I’m getting really worried. Of the several-dozen health care reform ideas currently floating around Capitol Hill, not one even comes close to making the fundamental change that our nation’s medical system needs.
Trust me. I’ve reviewed all these proposals, and now know more than I care to about soft triggers, hard triggers (I’m thinking there was a mix-up in collating, and these pages actually are from some crime bill), health alliances, and universal coverage.
But nowhere have I seen any mention of the things that really matter to me. First off, we must have a health care bill that effectively prohibits the mandatory weigh-in at doctor’s office. Chances are, I’m there because I already feel lousy. Why should I have to be totally depressed as well?
Instead, medical practices should follow the DMV’s lead. Although this agency is often stumped by such questions as “Where do I go to get a driver’s license?” it has the perfect weight policy: Give us a number; we write it down.
The weight on my Minnesota State ID hasn’t been accurate since 1975. (Come to think of it, neither has my hair color.) Still, the DMV system works—everyone wins, and I, for one, can continue on my merry, delusional way.
It’s also absolutely essential that any new plan provide home health care for men. This would apply particularly to common illnesses, such as coughs, colds, and splinters.
The average man, while in the grips of such ailments, essentially requires round-the-clock care, either from a skilled medical professional, or at least someone accustomed to working with really bad actors.
While the average woman can endure 72 hours of excruciating, I-believe-I’m-delivering-a-rhino pain with the aid of only rationed ice chips, most men must take to their beds at the first sign of a sniffle. The females in their lives simply should not be subjected to such pathetic performances.
Women, too, should have special coverage. There should be a PMS voucher system of sorts, which could work something like this: When it’s clear that a woman is experiencing PMS, doctor asks, “How’s the weather?” Female patient responds, “Stop pressuring me about the weather; I have no control over the weather.” She then falls to the floor in hysterical heap. A physician hands her a coupon for either a free stay at an Aveda Spa, or all the Godiva chocolate she can devour in the next three days.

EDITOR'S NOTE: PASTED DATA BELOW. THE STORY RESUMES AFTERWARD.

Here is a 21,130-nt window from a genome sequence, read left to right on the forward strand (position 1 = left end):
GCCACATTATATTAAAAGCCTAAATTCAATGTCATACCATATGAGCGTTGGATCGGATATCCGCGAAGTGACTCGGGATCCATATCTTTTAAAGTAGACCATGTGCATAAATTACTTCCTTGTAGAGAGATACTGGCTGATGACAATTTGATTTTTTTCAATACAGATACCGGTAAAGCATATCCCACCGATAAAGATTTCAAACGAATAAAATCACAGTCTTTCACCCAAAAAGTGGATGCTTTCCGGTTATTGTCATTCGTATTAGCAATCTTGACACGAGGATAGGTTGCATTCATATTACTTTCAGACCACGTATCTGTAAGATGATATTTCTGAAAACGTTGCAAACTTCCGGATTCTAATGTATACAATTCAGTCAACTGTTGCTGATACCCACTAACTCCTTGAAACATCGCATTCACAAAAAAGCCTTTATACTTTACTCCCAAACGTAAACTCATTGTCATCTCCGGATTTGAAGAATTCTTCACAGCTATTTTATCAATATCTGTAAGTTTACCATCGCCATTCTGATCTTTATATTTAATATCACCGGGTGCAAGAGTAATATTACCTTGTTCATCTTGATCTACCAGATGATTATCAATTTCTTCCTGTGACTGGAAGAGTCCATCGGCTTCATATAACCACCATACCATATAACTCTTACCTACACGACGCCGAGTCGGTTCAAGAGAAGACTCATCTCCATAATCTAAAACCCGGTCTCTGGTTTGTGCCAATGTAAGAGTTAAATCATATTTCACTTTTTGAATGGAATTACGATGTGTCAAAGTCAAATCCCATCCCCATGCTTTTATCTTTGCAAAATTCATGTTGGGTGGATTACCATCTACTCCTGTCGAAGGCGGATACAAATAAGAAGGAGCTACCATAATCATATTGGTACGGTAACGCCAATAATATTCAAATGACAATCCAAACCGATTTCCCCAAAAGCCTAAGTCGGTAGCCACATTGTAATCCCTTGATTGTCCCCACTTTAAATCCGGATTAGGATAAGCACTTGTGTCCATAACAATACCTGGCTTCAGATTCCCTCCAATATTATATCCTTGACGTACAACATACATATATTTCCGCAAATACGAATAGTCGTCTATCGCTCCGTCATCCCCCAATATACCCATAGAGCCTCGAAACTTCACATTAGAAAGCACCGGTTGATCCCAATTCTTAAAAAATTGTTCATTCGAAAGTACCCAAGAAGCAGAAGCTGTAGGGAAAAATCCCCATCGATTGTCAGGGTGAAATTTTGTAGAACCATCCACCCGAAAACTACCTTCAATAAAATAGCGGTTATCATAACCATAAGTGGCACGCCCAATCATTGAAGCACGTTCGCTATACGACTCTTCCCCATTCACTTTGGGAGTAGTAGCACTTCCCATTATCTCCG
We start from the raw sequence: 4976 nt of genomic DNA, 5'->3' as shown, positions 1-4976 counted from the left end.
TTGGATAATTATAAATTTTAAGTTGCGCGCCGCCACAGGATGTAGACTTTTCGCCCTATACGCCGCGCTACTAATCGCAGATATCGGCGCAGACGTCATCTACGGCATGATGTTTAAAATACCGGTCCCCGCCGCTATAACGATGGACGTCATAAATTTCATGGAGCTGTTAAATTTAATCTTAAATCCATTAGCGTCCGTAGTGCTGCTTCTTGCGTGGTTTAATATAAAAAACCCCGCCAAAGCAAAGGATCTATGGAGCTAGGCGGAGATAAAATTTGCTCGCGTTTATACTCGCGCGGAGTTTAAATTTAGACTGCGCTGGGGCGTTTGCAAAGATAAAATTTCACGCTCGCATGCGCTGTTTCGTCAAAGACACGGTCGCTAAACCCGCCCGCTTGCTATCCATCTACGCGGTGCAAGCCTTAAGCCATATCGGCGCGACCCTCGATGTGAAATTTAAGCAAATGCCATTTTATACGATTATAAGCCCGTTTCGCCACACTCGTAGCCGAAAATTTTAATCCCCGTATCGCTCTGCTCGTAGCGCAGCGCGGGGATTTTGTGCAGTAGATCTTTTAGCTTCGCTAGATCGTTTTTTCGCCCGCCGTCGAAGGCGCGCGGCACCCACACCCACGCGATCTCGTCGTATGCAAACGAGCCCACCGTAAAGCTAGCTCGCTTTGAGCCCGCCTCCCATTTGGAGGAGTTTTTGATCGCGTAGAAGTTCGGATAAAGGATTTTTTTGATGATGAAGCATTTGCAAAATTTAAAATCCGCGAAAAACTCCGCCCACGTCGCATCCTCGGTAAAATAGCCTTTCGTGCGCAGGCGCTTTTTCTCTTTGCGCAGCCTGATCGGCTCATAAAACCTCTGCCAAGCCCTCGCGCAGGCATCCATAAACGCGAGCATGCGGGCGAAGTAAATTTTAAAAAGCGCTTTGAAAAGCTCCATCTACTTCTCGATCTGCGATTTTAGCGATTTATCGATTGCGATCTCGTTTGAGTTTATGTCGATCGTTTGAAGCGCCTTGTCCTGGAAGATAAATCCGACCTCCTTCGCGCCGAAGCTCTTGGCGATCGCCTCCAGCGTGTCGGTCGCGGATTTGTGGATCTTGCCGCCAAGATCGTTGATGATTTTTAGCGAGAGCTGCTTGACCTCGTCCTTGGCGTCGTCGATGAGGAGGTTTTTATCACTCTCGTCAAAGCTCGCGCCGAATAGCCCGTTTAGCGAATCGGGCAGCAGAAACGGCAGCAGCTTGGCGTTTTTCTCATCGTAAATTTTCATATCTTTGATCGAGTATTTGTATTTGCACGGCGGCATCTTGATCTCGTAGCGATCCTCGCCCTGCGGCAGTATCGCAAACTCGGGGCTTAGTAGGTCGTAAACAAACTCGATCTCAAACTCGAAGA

(While I’m on the subject, I also think the final health care bill should do something about the decor in doctor’s exam rooms. I’ve been known to pass out from paper cuts. Do I really need to be staring at a vibrantly colored cross section of the human spleen? Does the word “distraction” mean anything to these people? You know, meadows, seascapes, a life-size poster of a young Marlon Brando.)
Finally, our nation’s health care reform must guarantee coverage in those instances when a child stuffs foreign objects up his or her nose. For reasons I don’t even want to think about, this happens with alarming frequency at my brother’s house.
Just last week, my 3-year-old nephew decided to test the breath-freshening capabilities of a Tic-Tac in his left nasal passage. His mother’s first clue was the Day-Glo orange fluid oozing onto his upper lip. This time they were lucky. The makers of Tic-Tacs apparently had the good sense to design their product to melt when encased in a youngster’s nose. We can only hope that the M&M folks have taken similar precautions.
So, ladies and gentlemen of the House and Senate, there you have it: a blueprint for American health care.
Please make this happen. I’ve put on a pound or two (OK, maybe 10), and have my annual physical Friday. My best friend, Jeff, just sneezed last night. My poor sister-in-law is craving chocolate, and feels like choking Al Roker. And to make matters worse, the poor woman’s Tic-Tacs are missing again.
OK, my health care notions may seem a trifle self-centered. But, hey, consider the source.
Bye for now.